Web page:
WHEN Keeley Bevan stopped feeling her unborn baby moving, instincts told her something wasn't right.
The 29-year-old visited medics with her concerns but after being checked over she was assured everything was fine and sent home.
But tragically her baby Esmae died in the womb and delivered stillborn at 39 weeks.
The mum-of-three has blamed a series of "errors" at North Manchester General Hospital and accused nurses of being "insensitive" after her baby's death.
An internal investigation into Esmae’s death, carried out back in 2015, found that there had been a "failure to assess the risk of fetal demise and lack of appropriate action".
Bosses at Pennine Acute Hospitals NHS Trust, which oversees care at North Manchester, say lessons have been learnt since Esmae’s death and there have been "significant changes" in care since.
Maternity services have since been rated "good" – up from "inadequate" back in 2016.
A mother's instinct
Keeley, from Salford, accepts that changes have been made but is urging expectant mums to trust their instincts.
She said: "I didn’t feel strong enough until now to talk about it. But I need closure and I do want to give advice to other women.
“If they feel something is wrong they need to say.
"When I went in after they did the investigation they said all the nurses and doctors were going into training. The mother’s instincts need to be listened to more.”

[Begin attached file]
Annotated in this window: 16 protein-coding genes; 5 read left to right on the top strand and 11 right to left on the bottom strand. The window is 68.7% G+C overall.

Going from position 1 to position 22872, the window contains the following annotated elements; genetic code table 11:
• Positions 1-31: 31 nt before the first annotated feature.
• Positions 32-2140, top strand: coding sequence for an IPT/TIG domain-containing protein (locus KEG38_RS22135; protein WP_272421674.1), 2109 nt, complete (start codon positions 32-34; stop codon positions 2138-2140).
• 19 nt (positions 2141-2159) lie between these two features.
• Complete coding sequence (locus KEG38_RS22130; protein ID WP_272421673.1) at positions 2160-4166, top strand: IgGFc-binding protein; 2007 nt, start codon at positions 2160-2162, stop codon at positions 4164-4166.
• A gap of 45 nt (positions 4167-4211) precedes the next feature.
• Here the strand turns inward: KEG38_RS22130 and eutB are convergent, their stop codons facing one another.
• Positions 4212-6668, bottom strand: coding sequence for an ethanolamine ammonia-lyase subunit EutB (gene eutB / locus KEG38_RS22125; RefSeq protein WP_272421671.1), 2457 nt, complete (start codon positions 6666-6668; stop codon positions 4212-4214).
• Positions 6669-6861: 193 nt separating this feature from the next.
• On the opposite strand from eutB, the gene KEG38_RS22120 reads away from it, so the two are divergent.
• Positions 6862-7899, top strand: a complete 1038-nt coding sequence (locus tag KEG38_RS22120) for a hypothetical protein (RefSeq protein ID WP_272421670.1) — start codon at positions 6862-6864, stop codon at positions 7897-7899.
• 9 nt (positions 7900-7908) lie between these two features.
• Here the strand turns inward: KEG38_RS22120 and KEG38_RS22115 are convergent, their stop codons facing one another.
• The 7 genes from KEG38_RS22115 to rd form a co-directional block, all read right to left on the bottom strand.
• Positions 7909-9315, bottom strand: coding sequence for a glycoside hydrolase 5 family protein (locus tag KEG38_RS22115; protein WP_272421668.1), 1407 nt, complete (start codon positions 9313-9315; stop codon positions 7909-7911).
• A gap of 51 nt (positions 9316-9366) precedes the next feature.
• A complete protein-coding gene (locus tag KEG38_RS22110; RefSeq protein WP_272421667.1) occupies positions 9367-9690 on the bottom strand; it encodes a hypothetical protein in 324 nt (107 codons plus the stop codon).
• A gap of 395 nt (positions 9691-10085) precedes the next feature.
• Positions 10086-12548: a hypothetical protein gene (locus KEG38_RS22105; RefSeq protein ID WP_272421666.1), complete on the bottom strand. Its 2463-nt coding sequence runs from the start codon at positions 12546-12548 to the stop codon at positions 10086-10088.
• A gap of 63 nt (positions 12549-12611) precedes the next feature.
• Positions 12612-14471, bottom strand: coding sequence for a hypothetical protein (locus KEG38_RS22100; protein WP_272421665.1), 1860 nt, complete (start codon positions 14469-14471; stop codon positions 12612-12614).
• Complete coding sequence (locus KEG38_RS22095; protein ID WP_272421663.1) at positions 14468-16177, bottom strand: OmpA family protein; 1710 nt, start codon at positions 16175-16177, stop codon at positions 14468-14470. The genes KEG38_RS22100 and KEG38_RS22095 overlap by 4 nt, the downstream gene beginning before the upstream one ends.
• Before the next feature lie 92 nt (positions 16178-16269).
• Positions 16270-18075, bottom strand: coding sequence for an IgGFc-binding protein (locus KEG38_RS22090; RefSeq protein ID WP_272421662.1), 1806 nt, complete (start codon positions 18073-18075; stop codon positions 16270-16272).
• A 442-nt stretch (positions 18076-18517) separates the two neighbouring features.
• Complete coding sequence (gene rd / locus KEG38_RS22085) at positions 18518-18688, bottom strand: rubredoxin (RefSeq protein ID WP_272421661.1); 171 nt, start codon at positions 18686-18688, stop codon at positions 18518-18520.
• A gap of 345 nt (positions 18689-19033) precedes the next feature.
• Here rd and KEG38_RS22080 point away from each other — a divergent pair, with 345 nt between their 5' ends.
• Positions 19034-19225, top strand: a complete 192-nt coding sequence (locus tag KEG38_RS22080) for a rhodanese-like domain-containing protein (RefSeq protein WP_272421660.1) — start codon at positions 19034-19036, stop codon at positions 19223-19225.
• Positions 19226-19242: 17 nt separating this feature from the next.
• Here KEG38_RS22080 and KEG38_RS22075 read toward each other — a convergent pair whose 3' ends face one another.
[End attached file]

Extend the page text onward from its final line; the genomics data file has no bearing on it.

I didn’t feel strong enough until now to talk about it. But I need closure and I do want to give advice to other women
Keeley visited the hospital twice – when she was 28 and 31 weeks pregnant – with concerns about low movement, and was checked over and sent home.
She returned on March 10 2015, when she was 39 weeks pregnant, because she was worried that she could not feel her baby moving.
Keeley was hooked up to a cardiotocography (CTG) machine and felt calmer when she heard the thump of the baby’s heart.
After half an hour, the midwife reviewed the progress, and asked if Keeley was happy for her to stop the monitoring.
But the mum said something was ‘nagging’ her and she needed to be sure her baby was okay.
She was further monitored and spoken to by a doctor who offered a sweep to try and start labour, which was unsuccessful.
A date was set for induction five days later, on March 15, and Keeley was sent home.
During a further scan, a radiographer was unable to locate the placenta but said Esmae looked fine and Keeley was sent home with a leaflet about induction.
In a moving blog post about her experience Keeley said: “I tried to sleep but I couldn’t shake the unease.
“Since getting back from the hospital she had gone quiet again.”
The following day, Keeley couldn’t feel her baby moving but "brushed it off" initially because of assurances she had received from medics the previous day.
She called the hospital and was advised to have a warm bath, go for a walk and lie on her side to try and get the baby moving.